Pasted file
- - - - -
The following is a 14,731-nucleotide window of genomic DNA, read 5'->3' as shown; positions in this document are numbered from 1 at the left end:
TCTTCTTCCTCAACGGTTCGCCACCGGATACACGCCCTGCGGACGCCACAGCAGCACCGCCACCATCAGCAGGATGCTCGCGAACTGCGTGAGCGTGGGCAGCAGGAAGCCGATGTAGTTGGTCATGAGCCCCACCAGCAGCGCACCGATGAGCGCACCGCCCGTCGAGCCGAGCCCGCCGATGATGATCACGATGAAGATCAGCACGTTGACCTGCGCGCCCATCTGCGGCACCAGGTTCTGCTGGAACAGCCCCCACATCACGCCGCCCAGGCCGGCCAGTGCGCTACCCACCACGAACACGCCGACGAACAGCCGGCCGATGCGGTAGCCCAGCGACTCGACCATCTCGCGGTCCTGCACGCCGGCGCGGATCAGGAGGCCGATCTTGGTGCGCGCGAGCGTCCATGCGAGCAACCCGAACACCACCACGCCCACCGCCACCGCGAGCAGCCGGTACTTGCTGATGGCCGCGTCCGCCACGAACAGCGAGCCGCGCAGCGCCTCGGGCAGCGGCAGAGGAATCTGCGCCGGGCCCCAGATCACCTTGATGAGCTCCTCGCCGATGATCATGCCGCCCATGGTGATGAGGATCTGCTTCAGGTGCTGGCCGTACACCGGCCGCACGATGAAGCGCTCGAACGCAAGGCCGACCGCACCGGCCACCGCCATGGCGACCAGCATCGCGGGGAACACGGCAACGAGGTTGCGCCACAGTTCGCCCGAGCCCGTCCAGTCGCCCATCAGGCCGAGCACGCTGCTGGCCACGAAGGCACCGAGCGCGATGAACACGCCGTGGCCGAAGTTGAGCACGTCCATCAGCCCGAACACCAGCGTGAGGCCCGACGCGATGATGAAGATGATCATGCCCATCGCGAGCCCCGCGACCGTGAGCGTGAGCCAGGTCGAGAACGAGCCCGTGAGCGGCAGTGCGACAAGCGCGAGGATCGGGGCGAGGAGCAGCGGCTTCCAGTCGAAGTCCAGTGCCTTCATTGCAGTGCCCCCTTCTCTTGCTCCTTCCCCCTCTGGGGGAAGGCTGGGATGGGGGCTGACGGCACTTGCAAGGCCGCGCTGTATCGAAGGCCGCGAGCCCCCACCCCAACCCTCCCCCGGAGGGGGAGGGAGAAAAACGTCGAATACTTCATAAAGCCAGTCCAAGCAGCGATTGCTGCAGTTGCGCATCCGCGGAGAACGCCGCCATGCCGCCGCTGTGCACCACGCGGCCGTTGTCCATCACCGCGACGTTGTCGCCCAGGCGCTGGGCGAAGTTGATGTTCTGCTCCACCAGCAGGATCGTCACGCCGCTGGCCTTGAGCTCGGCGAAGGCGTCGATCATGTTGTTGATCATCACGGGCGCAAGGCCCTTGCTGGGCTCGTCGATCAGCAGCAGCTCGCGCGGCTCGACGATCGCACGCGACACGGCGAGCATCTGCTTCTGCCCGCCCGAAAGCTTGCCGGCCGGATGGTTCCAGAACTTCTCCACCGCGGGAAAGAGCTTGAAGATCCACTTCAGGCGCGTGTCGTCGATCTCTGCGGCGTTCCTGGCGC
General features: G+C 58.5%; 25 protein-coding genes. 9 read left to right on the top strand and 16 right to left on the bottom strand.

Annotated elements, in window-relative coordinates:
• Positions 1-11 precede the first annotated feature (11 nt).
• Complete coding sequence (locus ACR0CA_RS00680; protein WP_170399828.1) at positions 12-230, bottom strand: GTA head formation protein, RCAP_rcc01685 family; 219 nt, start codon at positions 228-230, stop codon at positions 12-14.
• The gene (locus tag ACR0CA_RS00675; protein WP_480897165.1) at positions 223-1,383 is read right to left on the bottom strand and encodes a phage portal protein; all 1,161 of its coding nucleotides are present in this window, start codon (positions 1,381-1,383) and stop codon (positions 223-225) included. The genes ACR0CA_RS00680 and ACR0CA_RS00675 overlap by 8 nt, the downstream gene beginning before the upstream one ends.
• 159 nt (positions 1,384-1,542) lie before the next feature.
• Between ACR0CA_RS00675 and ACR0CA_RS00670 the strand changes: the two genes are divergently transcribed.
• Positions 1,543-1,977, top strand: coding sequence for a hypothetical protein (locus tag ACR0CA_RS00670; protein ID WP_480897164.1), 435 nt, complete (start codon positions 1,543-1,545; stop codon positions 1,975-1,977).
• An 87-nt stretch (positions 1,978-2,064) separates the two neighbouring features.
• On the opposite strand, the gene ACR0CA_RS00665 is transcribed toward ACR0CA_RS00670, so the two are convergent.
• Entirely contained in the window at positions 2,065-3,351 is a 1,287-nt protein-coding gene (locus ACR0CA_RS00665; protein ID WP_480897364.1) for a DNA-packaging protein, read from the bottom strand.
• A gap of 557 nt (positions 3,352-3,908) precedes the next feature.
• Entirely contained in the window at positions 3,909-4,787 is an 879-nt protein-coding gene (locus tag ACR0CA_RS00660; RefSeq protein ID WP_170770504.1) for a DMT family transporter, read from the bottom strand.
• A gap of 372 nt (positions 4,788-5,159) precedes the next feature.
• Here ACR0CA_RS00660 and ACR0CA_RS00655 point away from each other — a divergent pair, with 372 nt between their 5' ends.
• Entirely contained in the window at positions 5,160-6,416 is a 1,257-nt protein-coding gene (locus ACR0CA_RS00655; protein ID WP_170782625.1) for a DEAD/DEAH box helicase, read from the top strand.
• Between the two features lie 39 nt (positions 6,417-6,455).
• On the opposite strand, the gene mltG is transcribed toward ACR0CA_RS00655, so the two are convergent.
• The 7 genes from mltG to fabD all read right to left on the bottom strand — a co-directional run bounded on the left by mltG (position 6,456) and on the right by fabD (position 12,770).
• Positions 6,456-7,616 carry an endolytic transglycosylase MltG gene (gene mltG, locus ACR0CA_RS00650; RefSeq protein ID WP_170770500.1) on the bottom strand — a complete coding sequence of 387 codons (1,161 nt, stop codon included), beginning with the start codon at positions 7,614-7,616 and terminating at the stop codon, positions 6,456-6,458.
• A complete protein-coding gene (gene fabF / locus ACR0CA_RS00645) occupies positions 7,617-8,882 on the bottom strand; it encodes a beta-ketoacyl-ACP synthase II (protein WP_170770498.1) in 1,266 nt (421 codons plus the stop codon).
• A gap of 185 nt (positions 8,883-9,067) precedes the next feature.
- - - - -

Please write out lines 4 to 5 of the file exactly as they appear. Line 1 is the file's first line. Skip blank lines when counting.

Annotated elements, in window-relative coordinates:
• Positions 1-11 precede the first annotated feature (11 nt).